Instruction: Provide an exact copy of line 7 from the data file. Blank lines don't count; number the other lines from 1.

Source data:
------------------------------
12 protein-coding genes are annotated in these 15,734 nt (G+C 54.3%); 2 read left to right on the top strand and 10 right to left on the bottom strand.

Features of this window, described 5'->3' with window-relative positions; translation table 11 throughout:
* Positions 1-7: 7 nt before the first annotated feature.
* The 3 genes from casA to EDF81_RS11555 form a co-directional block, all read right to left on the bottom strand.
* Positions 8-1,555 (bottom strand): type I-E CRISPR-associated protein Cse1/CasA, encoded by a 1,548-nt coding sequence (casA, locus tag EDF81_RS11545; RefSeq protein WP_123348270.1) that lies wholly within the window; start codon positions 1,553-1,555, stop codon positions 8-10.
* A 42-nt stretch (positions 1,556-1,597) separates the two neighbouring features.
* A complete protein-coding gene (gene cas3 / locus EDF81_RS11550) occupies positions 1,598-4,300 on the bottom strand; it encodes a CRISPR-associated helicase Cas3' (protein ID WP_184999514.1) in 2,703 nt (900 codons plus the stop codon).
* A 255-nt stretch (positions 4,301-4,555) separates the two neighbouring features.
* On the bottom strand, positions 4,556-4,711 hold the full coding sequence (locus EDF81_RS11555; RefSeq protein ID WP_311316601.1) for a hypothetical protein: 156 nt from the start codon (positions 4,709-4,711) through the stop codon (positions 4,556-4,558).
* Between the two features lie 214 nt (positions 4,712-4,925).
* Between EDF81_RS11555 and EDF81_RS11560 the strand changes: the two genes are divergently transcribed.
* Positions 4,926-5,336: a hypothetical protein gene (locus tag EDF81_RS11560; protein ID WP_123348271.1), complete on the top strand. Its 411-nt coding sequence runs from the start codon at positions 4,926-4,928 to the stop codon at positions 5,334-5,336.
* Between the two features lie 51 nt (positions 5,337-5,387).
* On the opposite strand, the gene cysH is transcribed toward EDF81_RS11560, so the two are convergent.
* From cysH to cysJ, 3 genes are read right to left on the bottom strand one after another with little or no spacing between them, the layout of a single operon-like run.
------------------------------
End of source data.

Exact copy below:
* A complete protein-coding gene (gene cas3 / locus EDF81_RS11550) occupies positions 1,598-4,300 on the bottom strand; it encodes a CRISPR-associated helicase Cas3' (protein ID WP_184999514.1) in 2,703 nt (900 codons plus the stop codon).